Bible Classes, Creationism Do Not Belong in Public Schools. Period.

Photo:Trounce/Wikimedia Commons

In an effort to provide greater clarification to my intended meaning in this post, I’ve penned another titled, “Providing Some Clarification: Intelligent Design and Freedom of Religion.” I suggest you read it too.

For reasons that are perpetually beyond my capability to fully discern or grasp, this is a hard pill for conservative Evangelicals and, in a lot of cases, Christians in general to swallow. I don’t want to presume to understand their intentions or even assume that they are universally the same, but it seems to me that the people who support advancing creationism and teaching the Bible in public schools do so because they feel they’re somehow protecting America’s “Christian heritage.” If you’re a regular reader of my blog, you know how I feel about that: it’s completely ridiculous.

On Thursday, April 12, 2012, the Arizona state legislature passed and submitted for gubernatorial approval House Bill 2563, which charged the Arizona State Board of Education to “design a high school elective course titled ‘The Bible and its influence on Western Culture,’ which would include lessons on the history, literature and influence of the Old and New testaments on laws, government and culture, among other aspects of society,” according to the Huffington Post. Continue reading

Segregationist Christianity

Now Christians can network without having to put up with those bothersome non-believers.

Several months ago, Charisma magazine carried a story about a new social networking site–an exclusively Christian social networking site. “Sanctuary,” as the site is called, is for people “that believe Jesus Christ is their Lord and Savior” and is a place “[w]here believers with common interests can develop friendships, arrange study groups and a lot more.” As if that isn’t a good enough description, Charisma’s brief story on the new site stated:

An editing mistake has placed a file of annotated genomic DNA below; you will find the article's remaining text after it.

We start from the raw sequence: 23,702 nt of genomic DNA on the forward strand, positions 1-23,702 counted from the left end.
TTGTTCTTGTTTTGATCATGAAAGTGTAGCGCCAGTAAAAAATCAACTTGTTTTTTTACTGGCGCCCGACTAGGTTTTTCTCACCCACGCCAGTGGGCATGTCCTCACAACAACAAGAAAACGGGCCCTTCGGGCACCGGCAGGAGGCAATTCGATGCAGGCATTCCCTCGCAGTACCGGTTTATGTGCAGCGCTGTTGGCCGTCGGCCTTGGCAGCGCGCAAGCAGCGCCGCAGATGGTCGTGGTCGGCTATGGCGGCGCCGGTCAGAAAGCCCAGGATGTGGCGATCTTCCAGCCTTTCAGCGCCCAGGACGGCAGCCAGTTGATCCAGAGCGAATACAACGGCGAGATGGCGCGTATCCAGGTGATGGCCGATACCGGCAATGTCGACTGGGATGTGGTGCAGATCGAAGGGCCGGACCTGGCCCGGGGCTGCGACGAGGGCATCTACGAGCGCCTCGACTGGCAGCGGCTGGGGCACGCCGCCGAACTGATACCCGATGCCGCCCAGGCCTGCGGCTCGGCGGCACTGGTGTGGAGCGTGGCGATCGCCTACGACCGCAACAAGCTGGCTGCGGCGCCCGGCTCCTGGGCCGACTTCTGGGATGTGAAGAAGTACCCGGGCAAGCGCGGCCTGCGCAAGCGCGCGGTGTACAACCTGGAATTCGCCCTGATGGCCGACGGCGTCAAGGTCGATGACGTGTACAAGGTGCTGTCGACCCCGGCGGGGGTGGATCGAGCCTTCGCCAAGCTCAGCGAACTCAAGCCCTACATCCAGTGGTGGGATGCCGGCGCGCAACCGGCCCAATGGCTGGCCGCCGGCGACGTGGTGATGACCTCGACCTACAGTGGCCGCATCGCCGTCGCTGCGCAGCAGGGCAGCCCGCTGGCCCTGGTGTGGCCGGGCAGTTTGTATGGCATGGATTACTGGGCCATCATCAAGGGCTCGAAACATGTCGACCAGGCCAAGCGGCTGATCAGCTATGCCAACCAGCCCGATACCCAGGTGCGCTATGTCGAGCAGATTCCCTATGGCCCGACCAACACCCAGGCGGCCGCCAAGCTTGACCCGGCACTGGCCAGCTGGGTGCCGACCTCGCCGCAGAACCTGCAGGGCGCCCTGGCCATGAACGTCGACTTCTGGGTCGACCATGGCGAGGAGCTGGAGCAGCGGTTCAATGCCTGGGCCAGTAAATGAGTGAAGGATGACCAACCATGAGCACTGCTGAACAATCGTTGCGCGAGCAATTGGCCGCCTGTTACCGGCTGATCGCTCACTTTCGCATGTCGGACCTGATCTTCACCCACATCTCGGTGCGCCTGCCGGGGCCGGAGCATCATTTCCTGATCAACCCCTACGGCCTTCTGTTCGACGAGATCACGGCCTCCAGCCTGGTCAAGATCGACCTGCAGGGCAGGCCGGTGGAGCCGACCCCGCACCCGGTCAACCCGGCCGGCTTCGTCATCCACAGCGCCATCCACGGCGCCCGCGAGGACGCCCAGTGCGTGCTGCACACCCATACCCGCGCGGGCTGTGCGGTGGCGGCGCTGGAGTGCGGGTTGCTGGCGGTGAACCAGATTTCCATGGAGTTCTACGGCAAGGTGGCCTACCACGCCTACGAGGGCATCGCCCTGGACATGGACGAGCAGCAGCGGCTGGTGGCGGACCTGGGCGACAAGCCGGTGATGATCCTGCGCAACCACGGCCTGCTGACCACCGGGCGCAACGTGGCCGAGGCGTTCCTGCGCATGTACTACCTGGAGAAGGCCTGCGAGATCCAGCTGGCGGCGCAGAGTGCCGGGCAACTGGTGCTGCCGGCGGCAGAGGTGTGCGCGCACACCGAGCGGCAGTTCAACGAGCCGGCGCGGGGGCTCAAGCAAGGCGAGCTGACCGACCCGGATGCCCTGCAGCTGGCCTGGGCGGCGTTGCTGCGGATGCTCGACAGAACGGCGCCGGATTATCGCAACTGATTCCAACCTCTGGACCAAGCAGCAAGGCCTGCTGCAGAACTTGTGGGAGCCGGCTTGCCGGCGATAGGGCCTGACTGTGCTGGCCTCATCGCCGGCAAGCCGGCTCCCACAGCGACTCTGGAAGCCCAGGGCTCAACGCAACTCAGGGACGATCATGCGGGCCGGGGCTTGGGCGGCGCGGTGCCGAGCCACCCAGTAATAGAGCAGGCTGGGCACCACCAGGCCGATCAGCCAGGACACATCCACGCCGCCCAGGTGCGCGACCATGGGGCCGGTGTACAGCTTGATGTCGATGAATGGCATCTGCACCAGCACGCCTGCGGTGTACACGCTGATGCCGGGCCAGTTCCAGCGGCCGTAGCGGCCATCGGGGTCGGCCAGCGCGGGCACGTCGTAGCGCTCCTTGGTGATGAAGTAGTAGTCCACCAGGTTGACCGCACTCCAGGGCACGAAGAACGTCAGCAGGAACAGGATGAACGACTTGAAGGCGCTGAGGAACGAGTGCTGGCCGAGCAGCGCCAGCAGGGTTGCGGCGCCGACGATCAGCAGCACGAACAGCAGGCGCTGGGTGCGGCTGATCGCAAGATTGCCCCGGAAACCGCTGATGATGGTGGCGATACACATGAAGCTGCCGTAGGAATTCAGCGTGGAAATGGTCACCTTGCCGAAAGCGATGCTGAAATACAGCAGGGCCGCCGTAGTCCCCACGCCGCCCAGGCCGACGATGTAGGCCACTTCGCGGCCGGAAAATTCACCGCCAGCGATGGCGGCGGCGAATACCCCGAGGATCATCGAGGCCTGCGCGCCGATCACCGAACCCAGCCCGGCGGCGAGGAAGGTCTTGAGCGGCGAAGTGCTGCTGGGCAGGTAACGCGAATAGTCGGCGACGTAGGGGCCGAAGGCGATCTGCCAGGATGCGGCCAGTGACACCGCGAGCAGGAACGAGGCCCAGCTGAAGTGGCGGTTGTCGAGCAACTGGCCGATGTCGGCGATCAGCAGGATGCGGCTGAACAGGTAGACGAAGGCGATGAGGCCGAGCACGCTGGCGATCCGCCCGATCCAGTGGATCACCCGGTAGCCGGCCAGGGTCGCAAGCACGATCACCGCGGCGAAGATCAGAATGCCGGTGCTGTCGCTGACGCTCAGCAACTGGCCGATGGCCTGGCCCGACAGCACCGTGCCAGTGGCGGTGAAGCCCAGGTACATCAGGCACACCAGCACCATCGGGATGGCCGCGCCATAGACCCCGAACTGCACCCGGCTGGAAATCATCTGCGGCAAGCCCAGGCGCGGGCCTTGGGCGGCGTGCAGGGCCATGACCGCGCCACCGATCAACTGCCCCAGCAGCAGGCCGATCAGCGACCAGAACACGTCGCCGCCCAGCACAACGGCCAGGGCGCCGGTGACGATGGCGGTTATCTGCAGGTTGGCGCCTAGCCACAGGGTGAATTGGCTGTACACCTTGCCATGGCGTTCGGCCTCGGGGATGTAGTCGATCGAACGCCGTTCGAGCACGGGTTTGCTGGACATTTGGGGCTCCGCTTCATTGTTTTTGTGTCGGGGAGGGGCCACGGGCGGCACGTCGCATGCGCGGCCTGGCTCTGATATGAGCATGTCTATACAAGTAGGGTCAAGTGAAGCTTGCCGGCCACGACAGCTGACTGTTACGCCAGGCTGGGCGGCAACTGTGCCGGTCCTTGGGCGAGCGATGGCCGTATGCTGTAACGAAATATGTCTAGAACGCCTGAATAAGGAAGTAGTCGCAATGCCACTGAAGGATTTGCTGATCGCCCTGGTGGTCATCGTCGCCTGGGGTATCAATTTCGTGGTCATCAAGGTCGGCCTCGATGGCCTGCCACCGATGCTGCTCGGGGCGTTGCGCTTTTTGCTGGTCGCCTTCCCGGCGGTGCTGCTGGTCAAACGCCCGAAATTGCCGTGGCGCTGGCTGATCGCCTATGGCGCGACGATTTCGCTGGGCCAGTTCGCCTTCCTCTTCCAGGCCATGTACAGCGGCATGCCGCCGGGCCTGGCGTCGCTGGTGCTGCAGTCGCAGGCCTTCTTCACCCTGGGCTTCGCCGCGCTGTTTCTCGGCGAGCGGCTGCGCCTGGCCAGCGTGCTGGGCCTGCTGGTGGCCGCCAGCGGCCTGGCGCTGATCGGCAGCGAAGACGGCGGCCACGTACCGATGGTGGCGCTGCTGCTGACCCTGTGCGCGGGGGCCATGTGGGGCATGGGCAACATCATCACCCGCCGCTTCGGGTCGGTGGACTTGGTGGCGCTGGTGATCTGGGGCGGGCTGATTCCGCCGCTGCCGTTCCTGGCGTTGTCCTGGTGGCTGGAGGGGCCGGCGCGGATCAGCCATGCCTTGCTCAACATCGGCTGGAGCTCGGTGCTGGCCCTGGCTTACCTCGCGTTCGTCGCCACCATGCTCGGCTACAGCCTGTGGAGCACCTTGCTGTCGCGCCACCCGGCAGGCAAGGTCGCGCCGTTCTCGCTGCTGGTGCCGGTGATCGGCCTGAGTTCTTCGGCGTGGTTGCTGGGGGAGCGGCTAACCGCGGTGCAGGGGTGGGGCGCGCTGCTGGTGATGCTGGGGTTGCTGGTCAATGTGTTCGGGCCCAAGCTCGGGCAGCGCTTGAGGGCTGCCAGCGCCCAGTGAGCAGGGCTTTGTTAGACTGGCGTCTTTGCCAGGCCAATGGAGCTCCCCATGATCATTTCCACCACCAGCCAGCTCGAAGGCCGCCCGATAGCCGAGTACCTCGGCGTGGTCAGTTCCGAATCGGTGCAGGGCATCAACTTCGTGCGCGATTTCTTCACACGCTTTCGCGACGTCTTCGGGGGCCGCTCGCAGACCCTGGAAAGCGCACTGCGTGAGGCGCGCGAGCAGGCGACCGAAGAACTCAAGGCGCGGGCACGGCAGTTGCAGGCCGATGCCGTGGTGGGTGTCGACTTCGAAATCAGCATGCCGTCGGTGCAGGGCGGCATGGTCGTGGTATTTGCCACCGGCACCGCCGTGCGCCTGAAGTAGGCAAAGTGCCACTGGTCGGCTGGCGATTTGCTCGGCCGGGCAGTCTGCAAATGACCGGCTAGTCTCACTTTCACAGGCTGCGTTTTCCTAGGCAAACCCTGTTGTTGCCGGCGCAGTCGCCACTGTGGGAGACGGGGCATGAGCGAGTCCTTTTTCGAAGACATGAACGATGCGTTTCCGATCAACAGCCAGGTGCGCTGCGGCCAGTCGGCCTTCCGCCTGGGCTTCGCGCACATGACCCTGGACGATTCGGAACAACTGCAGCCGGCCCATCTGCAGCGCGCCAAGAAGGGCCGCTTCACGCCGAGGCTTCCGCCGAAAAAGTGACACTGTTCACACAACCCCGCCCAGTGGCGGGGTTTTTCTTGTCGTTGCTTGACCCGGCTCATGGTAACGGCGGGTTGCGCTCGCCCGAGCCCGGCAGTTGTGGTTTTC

Much like Facebook, lets you create a profile with detailed information about yourself, including your church denomination, hobbies, occupation, and favorite Bible verses. You can also search for Christians with similar interests and send friend requests, develop groups based on common interests, and send event invitations.

As if many Christians don’t seek to isolate themselves from the world as it is, now there’s a place where they can do all the stuff they’d do on Facebook but without all those Godless, lecherous, beastly non-believers. Heaven forbid Christian believers should actually interact with people not of their creed on the Internet; there’s no telling what would happen.

One of the most disgusting things to me about conservative Christianity is the extreme to which the term “family-friendly” has been taken. It’s come to encompass a meaning far more extensive than simply “things safe for children;” in effect, it’s come to mean “free of non-Christian involvement or influence.” “Family friendly” has come to represent an intellectually sterilized discourse, an irrational hostility to innovation, and a self-imposed segregation by many believers from meaningful outside contact.

While people mayn’t have heard of, I’d be willing to bet most have heard of I struggle against choking on my own bile every time one of their commercials comes on television–it just begs the question, “Why do some Christians go to such lengths to portray the whole of us as creepy commune builders?”

I’m no theologian, but I have a feeling it wasn’t Christ’s intent for us to do everything we could to isolate ourselves from the world. This insular Christianity does nothing to advance Christ’s Kindgom on Earth; if anything, it furthers the picture of the Christian faith as an exclusive club reserved only for the people who have it all together or who know the lingo.